Buster Posey gets $167M, nine-year deal from Giants
SAN FRANCISCO — At age 26, Buster Posey can envision one day retiring with the San Francisco Giants.
For now, he is their new franchise man.
The Giants rewarded the NL MVP and batting champion catcher with a $167 million, nine-year contract Friday, a deal that includes a club option for 2022 that could raise the value to $186 million over a decade.
“It’s hard to put into words what I feel right now, just an incredible feeling know that for the next nine years I’ll be a part of this very storied franchise,” Posey said. “I’m incredibly humbled to know I’ll be a part of that.”
Posey had been due to make $8 million this year. He instead gets a $7 million signing bonus, with $5 million payable Oct. 15 and the remainder Jan. 15, and his 2013 salary is reduced to $3 million.
He will make $10.5 million in 2014, $16.5 million in 2015, $20 million in 2016 and $21.4 million in each of the following five seasons. The Giants’ option is for $22 million with a $3 million buyout.
“Obviously this is a big day for the Giants and a big day in Giants history,” CEO Larry Baer said. “By any measure the largest and boldest commitment we’ve ever made to a player, and obviously that’s a big deal. We don’t make these kinds of commitments lightly. ... In order to make a commitment like this we have to look at other measures, too, and look at the person. A nine-year commitment sounds like a lot but it wasn’t scary to us when you look at Buster the person.”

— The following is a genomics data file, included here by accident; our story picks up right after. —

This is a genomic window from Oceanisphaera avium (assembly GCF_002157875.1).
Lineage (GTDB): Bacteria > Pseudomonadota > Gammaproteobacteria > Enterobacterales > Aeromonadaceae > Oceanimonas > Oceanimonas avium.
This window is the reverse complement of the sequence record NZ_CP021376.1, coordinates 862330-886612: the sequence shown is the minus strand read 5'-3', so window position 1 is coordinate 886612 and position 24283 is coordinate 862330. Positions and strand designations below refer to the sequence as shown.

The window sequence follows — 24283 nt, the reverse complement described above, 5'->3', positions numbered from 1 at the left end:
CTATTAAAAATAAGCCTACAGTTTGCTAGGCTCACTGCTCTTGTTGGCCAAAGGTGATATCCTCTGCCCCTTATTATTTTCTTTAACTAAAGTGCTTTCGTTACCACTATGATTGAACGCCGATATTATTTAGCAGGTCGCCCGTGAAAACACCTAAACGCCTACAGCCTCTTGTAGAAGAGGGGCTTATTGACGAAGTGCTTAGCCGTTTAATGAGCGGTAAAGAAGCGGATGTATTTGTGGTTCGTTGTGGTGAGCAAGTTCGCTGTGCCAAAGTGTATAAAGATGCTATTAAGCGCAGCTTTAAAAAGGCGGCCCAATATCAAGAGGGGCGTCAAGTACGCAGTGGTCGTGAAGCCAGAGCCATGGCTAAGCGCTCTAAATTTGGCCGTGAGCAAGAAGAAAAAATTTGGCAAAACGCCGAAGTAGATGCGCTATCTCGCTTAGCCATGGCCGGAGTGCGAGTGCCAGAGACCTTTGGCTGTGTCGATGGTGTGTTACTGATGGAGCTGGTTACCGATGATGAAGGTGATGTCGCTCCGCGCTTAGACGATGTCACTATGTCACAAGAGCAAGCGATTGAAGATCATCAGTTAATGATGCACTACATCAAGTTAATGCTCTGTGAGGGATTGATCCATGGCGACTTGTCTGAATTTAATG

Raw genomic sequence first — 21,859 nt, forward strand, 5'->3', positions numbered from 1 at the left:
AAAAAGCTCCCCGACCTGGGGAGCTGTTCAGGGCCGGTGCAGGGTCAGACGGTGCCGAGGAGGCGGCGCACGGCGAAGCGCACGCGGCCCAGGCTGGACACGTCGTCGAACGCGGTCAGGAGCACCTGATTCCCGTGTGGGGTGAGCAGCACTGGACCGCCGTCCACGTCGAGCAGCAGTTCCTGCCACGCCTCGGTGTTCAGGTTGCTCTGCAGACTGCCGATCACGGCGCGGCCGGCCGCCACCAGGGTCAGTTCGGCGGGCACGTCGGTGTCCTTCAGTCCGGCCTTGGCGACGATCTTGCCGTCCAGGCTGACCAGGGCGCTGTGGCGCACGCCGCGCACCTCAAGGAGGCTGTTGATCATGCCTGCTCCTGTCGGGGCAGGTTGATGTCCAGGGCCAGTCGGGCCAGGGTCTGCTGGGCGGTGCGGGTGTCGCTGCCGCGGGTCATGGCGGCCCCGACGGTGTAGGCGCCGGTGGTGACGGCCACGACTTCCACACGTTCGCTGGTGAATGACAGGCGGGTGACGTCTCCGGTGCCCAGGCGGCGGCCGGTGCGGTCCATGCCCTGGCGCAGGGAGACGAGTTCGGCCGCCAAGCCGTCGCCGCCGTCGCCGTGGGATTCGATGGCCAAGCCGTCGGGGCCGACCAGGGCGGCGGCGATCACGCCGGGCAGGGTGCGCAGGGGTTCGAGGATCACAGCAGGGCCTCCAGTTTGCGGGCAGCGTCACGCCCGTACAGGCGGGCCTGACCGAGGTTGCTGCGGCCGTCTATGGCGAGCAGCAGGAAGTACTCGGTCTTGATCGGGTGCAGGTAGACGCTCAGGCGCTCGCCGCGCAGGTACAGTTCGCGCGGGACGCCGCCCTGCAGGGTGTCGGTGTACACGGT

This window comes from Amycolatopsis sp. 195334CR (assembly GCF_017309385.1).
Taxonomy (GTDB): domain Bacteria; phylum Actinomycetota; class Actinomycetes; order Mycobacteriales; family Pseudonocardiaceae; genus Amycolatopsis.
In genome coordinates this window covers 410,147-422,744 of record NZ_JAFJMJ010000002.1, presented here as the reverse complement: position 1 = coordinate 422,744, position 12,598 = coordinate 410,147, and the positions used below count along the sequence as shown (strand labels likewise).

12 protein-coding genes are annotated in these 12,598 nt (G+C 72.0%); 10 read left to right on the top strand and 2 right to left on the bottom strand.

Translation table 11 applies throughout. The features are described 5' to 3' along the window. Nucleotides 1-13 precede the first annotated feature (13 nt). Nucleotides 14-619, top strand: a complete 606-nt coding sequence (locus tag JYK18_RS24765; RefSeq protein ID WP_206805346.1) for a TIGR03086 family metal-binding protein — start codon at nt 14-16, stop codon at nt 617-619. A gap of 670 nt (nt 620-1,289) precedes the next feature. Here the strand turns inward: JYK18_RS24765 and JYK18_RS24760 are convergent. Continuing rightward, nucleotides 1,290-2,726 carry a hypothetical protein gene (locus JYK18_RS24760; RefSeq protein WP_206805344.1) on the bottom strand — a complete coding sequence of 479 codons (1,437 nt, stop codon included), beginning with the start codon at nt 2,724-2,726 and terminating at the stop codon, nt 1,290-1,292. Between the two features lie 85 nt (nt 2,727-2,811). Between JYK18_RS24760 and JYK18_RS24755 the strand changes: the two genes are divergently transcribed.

Posey’s agreement includes a full no-trade clause and is the longest for a catcher and the largest in Giants history, surpassing Matt Cain’s $127.5 million, six-year contract signed before the start of last season.
In addition, the deal is a record guarantee for a player with fewer than three years of major league service time — more than doubling the $80 million, seven-year contract Rockies slugger Carlos Gonzalez received before the 2011 season. It also is a record guarantee for a player with fewer than four years of service time, topping the $151.45 million over 11 years Colorado’s Todd Helton was assured in March 2001.
“I don’t know if we had a mountain to climb but we had a hill to climb to try to get on the same page,” general manager Brian Sabean said. “If he’s not the face of the franchise, he’s certainly a player that comes around either once every baseball life or not that often.”
The Giants captured their second championship in three years behind the play of the All-Star, who won the NL batting title and MVP award after missing most of 2011 following season-ending left leg and ankle injury.
Posey knows that there will be times things don’t go as well as they have so far for him with a World Series and Rookie of the Year award in 2010 followed by another title and season of honors last year.
“You get kind of spoiled when you win the World Series in your first year,” he said. “I can’t see how you can play here and not want to spend your career here.”